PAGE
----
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The island story

THIS SCEPTR'D ISLE. Radio 4 long wave, Monday to Friday, 10.15-10.30am. In term time throughout 1995. This ambitious project, putting the whole history of Britain into a single radio series, has now reached 1066, the one date that everybody supposedly remembers, having already disposed of the first thousand years of history in just 20 of the planned 205 episodes.

Not that these episodes have seemed particularly hurried or uninformative, with extracts from contemporary chroniclers and historians, such as Tacitus on the society of the Ancient Britons, the Venerable Bede on the attempted assassination of King Edwin and the Anglo-Saxon Chronicle's terse record of religious and tribal strife in pre-Conquest Britain. There are lots of good stories here, despite the easily confused names (Ethelbald, Ethelred, Egfrith, Ethelbert) and the obscurity of the political and religious conflicts to modern listeners.

The central thread for the series is provided by Sir Winston Churchill's History of the English Speaking Peoples, which in This Sceptr'd Isle is read by Paul Eddington as a counterpoint to the main narrative, written by historian Christopher Lee and read by Anna Massey.

But haven't notions of history moved on since Churchill's patriotic, four-volume work was first published? Christopher Lee explains the choice of using this particular text by telling the series' own history. He says that Radio 4 controller, Michael Green, had been looking for a major new adaptation, following in the footsteps of Paradise Lost, Pilgrim's Progress and the Bible. Christopher Lee, a former BBC defence correspondent, suggested a complete radio history of Britain, on the grounds that historical eras are rarely related to each other in broadcasting. They next discussed the possibility of producing a history series that only used source material, but Green wanted "more of a literary sweep".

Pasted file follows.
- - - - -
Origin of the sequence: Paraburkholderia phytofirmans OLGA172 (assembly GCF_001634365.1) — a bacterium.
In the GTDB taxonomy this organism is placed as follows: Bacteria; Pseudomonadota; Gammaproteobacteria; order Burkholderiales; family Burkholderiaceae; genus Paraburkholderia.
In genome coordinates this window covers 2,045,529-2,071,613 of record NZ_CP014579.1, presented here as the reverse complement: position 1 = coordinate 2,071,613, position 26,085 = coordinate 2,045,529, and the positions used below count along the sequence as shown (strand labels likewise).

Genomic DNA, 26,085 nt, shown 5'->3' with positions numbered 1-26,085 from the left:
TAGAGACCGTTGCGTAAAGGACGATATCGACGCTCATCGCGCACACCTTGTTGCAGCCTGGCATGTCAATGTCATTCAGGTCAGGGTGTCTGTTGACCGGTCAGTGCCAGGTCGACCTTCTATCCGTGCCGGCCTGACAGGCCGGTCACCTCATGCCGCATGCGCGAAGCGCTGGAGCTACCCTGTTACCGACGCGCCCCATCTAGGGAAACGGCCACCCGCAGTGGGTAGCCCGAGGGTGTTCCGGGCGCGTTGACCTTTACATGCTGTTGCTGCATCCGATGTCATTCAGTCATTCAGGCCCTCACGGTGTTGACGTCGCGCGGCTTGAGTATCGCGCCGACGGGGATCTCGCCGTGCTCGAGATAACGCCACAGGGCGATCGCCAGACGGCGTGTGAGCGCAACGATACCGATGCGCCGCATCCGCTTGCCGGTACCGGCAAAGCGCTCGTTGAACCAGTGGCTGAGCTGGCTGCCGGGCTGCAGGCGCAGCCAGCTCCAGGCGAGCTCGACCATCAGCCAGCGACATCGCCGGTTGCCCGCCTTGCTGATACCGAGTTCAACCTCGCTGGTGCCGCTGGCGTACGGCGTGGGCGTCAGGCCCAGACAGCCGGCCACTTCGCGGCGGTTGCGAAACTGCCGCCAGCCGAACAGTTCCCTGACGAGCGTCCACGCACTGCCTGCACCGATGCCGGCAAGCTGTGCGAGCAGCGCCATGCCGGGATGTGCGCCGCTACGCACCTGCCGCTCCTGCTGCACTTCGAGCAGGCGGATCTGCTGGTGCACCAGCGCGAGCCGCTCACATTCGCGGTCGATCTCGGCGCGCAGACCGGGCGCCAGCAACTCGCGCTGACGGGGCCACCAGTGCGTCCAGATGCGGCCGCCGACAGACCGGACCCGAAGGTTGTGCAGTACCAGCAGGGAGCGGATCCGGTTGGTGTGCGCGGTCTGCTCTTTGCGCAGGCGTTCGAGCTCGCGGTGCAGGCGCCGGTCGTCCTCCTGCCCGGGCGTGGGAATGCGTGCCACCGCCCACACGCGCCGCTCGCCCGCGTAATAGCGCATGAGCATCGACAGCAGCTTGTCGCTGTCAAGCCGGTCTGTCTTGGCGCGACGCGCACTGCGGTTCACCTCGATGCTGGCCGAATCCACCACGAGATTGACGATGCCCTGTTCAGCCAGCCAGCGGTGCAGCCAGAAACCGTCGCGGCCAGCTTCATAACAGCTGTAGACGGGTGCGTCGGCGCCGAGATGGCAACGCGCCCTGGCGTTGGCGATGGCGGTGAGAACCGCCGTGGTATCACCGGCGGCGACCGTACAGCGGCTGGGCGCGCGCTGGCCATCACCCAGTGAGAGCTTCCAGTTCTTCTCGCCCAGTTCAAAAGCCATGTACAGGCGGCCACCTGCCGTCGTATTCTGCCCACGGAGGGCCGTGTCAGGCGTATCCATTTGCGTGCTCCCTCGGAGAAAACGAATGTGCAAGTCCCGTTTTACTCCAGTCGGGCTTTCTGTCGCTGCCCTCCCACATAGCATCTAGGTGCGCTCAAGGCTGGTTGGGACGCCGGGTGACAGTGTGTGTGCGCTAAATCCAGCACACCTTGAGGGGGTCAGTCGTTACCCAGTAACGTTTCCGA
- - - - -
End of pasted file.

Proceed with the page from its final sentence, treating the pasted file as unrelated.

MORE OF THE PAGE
This left a choice from the small field of general accounts of British history, such as Trevelyan's English Social History. Churchill's appeal, Lee suggests, is that it is both "accurate and written in a style that can be satisfactorily read aloud", perhaps because most of it was written from Churchill's dictation.

The History of the English Speaking Peoples supplies the series with what its producer Peter Atkin calls its "literary spine", contrasting in texture with the extracts from contemporary histories and with Lee's more conversational linking narration. In general, Lee has been finding Churchill very reliable, after checking against the work of specialist historians in each period to achieve a consensus on disputed facts.

Despite that, his version of the island story is likely to seem partial to those whose perspective on British history is taken from outside the centre of political power. Welsh, Scots, Irish, Lancastrians or others may well consider that parts of their history have been ignored or misrepresented.

There may also be surprise at Churchill's curt dismissal of Saint Augustine and, later, dissent at Lee's view of Thomas a Becket as a poor scholar and essentially "a thespian", ready to play any part, including that of archbishop.

But so far, the greatest number of complaints has concerned the fact that the series is only being broadcast on long wave, which suggests that it is reaching an audience.

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